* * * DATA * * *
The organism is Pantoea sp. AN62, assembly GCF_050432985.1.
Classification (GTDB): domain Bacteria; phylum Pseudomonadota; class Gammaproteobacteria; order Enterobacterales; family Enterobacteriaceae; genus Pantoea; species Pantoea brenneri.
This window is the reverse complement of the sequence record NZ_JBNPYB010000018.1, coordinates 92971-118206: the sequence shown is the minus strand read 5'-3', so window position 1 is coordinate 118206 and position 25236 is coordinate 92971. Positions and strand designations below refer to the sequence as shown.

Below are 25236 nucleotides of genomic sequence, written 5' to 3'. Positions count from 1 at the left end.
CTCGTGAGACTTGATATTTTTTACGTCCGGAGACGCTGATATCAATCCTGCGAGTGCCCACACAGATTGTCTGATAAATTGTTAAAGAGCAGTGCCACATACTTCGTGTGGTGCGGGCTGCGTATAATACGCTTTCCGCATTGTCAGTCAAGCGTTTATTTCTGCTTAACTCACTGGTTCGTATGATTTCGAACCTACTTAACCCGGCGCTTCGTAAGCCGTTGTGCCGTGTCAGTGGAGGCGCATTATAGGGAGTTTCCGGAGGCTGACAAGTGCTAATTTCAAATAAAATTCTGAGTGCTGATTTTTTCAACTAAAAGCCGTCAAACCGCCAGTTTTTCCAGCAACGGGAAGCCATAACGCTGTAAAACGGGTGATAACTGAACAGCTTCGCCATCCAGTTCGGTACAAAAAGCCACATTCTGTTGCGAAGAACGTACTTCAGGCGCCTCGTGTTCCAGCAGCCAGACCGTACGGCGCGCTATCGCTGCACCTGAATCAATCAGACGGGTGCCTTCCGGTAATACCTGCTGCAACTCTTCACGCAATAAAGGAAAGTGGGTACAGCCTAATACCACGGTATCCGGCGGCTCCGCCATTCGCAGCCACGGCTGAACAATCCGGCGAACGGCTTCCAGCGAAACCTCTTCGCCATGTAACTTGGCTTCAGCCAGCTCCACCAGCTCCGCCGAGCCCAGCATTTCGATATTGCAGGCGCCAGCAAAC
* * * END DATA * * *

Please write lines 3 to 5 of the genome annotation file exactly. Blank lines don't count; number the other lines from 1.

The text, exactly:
This window is the reverse complement of the sequence record NZ_JBNPYB010000018.1, coordinates 92971-118206: the sequence shown is the minus strand read 5'-3', so window position 1 is coordinate 118206 and position 25236 is coordinate 92971. Positions and strand designations below refer to the sequence as shown.

Below are 25236 nucleotides of genomic sequence, written 5' to 3'. Positions count from 1 at the left end.
CTCGTGAGACTTGATATTTTTTACGTCCGGAGACGCTGATATCAATCCTGCGAGTGCCCACACAGATTGTCTGATAAATTGTTAAAGAGCAGTGCCACATACTTCGTGTGGTGCGGGCTGCGTATAATACGCTTTCCGCATTGTCAGTCAAGCGTTTATTTCTGCTTAACTCACTGGTTCGTATGATTTCGAACCTACTTAACCCGGCGCTTCGTAAGCCGTTGTGCCGTGTCAGTGGAGGCGCATTATAGGGAGTTTCCGGAGGCTGACAAGTGCTAATTTCAAATAAAATTCTGAGTGCTGATTTTTTCAACTAAAAGCCGTCAAACCGCCAGTTTTTCCAGCAACGGGAAGCCATAACGCTGTAAAACGGGTGATAACTGAACAGCTTCGCCATCCAGTTCGGTACAAAAAGCCACATTCTGTTGCGAAGAACGTACTTCAGGCGCCTCGTGTTCCAGCAGCCAGACCGTACGGCGCGCTATCGCTGCACCTGAATCAATCAGACGGGTGCCTTCCGGTAATACCTGCTGCAACTCTTCACGCAATAAAGGAAAGTGGGTACAGCCTAATACCACGGTATCCGGCGGCTCCGCCATTCGCAGCCACGGCTGAACAATCCGGCGAACGGCTTCCAGCGAAACCTCTTCGCCATGTAACTTGGCTTCAGCCAGCTCCACCAGCTCCGCCGAGCCCAGCATTTCGATATTGCAGGCGCCAGCAAAC